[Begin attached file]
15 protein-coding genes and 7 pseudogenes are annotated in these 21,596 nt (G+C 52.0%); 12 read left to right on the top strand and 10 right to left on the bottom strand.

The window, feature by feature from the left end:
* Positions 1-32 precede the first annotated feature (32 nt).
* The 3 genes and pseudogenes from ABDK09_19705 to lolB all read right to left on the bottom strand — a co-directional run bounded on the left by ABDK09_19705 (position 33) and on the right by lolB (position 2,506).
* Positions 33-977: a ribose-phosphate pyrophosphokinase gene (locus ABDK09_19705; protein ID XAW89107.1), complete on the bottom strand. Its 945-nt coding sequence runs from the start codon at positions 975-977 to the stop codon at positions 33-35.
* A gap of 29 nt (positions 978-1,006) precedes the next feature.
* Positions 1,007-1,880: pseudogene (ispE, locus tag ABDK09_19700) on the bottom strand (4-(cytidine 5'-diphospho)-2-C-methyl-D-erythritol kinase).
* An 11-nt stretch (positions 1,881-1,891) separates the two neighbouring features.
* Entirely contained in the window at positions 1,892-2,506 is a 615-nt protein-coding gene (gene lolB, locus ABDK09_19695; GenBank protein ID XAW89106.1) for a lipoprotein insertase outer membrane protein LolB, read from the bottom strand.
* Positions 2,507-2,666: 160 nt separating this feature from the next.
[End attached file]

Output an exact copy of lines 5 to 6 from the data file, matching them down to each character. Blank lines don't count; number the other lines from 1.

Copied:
* Positions 33-977: a ribose-phosphate pyrophosphokinase gene (locus ABDK09_19705; protein ID XAW89107.1), complete on the bottom strand. Its 945-nt coding sequence runs from the start codon at positions 975-977 to the stop codon at positions 33-35.
* A gap of 29 nt (positions 978-1,006) precedes the next feature.